Schools accept accused administrator's resignation - KWWL - Eastern Iowa Breaking News, Weather, Closings

Schools accept accused administrator's resignation


DUBUQUE (KWWL) -- An administrator accused of having sex with a student and giving her drugs and alcohol is no longer with the Dubuque Community School District.

The school board unanimously accepted the resignation of Hempstead High School Assistant Principal Shane Oswald Monday night. He is charged with sexual exploitation of a minor and distributing drugs and alcohol to a minor.

Despite the fact the school board was already considering Oswald's termination, with steps coming up just this week, there were financial and legal questions before the board voted. With both categories considered, the board and district officials are confident in accepting the resignation and moving on.

On Friday, Oswald's attorney phone the school district's attorney and then sent the district a resignation letter, with no explanation offered, or needed.

"It's not required, and this did not indicate any. It was very short. Two sentences that he would like to resign his position immediately with no conditions," District Human Resources Executive Director Stan Rheingans said.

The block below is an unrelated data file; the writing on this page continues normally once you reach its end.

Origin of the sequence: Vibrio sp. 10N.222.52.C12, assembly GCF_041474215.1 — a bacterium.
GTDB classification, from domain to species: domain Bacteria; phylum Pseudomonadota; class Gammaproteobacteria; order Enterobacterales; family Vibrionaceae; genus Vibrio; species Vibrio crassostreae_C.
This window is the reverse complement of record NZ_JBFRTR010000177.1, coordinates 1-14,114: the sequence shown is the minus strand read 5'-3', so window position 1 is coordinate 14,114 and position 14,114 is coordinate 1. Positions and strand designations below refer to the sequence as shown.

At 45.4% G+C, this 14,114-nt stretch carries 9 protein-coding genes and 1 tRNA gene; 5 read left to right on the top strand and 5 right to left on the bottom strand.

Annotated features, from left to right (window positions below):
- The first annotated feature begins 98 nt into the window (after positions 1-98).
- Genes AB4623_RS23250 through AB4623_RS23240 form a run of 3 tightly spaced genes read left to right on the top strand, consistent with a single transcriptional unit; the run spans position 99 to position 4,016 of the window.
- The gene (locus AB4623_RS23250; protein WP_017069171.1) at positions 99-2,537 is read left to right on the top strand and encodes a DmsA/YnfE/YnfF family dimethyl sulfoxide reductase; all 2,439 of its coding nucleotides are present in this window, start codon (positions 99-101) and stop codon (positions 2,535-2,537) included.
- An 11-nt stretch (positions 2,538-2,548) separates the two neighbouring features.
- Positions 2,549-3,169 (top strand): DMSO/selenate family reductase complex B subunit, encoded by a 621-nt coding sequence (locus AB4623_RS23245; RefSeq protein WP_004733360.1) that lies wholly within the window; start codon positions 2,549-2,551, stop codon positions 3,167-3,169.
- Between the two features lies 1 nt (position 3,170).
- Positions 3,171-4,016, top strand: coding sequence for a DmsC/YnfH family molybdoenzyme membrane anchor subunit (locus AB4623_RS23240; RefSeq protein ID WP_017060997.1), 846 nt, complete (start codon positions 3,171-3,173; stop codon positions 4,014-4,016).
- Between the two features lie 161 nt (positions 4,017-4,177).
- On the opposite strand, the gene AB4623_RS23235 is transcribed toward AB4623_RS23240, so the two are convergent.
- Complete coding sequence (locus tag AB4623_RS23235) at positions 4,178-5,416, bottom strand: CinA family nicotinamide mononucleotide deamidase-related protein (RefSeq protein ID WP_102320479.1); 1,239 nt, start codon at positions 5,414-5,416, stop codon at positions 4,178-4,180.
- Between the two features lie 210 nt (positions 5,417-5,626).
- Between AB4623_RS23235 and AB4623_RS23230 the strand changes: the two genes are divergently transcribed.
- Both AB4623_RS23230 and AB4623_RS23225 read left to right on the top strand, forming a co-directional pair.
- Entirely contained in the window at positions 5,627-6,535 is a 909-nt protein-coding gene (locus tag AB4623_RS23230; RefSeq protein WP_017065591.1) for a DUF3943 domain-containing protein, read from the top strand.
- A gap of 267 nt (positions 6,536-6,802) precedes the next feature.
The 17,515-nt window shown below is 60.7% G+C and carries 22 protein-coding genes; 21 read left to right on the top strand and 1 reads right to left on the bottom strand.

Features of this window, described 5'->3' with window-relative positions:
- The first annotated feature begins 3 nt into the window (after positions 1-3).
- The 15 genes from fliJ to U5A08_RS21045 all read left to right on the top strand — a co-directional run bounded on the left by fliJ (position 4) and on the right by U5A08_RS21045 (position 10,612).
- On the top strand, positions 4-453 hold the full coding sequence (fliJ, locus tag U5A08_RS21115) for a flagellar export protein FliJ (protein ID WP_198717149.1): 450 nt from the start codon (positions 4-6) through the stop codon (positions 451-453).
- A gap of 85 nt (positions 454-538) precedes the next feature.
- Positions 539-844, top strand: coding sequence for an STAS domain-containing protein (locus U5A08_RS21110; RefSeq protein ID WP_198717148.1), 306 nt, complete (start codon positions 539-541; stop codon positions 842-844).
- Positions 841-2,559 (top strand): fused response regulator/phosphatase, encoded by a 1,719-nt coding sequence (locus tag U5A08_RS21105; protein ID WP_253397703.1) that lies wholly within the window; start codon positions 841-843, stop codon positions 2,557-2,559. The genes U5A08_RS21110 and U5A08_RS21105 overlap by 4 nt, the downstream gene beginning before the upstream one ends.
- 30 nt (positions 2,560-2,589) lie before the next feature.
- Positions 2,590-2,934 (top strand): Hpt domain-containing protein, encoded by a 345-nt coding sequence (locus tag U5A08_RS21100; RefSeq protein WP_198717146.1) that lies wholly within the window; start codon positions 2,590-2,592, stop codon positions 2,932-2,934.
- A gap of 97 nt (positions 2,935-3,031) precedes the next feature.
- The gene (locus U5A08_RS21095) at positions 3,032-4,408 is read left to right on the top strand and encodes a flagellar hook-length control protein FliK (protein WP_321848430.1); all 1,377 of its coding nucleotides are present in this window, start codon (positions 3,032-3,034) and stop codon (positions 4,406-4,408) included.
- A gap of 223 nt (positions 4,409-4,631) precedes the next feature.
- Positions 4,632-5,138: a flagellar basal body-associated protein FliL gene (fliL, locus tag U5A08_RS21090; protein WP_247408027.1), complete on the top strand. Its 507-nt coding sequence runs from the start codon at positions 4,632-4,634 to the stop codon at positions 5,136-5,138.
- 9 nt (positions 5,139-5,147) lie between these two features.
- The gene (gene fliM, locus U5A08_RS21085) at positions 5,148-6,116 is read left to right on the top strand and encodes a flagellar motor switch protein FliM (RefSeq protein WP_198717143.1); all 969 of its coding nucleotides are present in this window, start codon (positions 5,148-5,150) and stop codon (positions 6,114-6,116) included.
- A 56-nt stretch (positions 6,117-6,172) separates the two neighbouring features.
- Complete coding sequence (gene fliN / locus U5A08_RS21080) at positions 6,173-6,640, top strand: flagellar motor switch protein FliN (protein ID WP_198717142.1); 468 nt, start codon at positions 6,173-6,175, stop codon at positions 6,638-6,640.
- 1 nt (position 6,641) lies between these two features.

Oswald was set to have a hearing with a special judge this week to decide if he should be fired. Now, with the resignation, district officials say they'll save that time and money.

"The district would have incurred further costs by going through the hearing process both in our attorney fees and cost of having an administrative law judge come to town and also the expense that would happen with continuing to pay Mr. Oswald's contract until a decision was made approximately a month from now," Rheingans said.

Court documents show Oswald's salary was $84,000 a year, which the district has been paying since he was put on paid administrative leave when investigations began in January.

Another advantage for the district, officials say the matter is now absolutely closed.

"With a resignation, no opportunity for appeal or anything like that. It ends tonight," Rheingans said.

Even with the resignation, the state board in charge of educator licensing will continue investigating Oswald. Officials say the board could do a number of things, including taking away his license, if determined appropriate.

Oswald's trial is set to begin in August. Oswald faces up to 16 years in prison and thousands of dollars in fines for his charges.

Online Reporter:  Jamie Grey

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